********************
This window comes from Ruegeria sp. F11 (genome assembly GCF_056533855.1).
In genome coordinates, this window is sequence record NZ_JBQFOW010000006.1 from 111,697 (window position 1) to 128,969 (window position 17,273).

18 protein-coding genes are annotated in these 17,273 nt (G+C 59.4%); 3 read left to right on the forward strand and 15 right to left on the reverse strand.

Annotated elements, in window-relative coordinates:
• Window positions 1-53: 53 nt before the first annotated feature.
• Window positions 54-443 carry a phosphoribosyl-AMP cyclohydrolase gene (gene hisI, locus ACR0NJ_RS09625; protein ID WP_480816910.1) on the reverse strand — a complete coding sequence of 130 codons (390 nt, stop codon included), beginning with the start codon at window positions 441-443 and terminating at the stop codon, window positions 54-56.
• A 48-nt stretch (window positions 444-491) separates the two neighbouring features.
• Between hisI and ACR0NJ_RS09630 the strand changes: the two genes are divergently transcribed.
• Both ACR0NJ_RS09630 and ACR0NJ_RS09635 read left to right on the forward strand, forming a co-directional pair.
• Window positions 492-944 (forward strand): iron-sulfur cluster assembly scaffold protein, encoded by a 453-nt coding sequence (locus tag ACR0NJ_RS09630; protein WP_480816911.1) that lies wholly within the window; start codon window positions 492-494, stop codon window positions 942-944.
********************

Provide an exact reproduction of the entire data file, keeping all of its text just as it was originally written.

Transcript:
This window comes from Ruegeria sp. F11 (genome assembly GCF_056533855.1).
In genome coordinates, this window is sequence record NZ_JBQFOW010000006.1 from 111,697 (window position 1) to 128,969 (window position 17,273).

18 protein-coding genes are annotated in these 17,273 nt (G+C 59.4%); 3 read left to right on the forward strand and 15 right to left on the reverse strand.

Annotated elements, in window-relative coordinates:
• Window positions 1-53: 53 nt before the first annotated feature.
• Window positions 54-443 carry a phosphoribosyl-AMP cyclohydrolase gene (gene hisI, locus ACR0NJ_RS09625; protein ID WP_480816910.1) on the reverse strand — a complete coding sequence of 130 codons (390 nt, stop codon included), beginning with the start codon at window positions 441-443 and terminating at the stop codon, window positions 54-56.
• A 48-nt stretch (window positions 444-491) separates the two neighbouring features.
• Between hisI and ACR0NJ_RS09630 the strand changes: the two genes are divergently transcribed.
• Both ACR0NJ_RS09630 and ACR0NJ_RS09635 read left to right on the forward strand, forming a co-directional pair.
• Window positions 492-944 (forward strand): iron-sulfur cluster assembly scaffold protein, encoded by a 453-nt coding sequence (locus tag ACR0NJ_RS09630; protein WP_480816911.1) that lies wholly within the window; start codon window positions 492-494, stop codon window positions 942-944.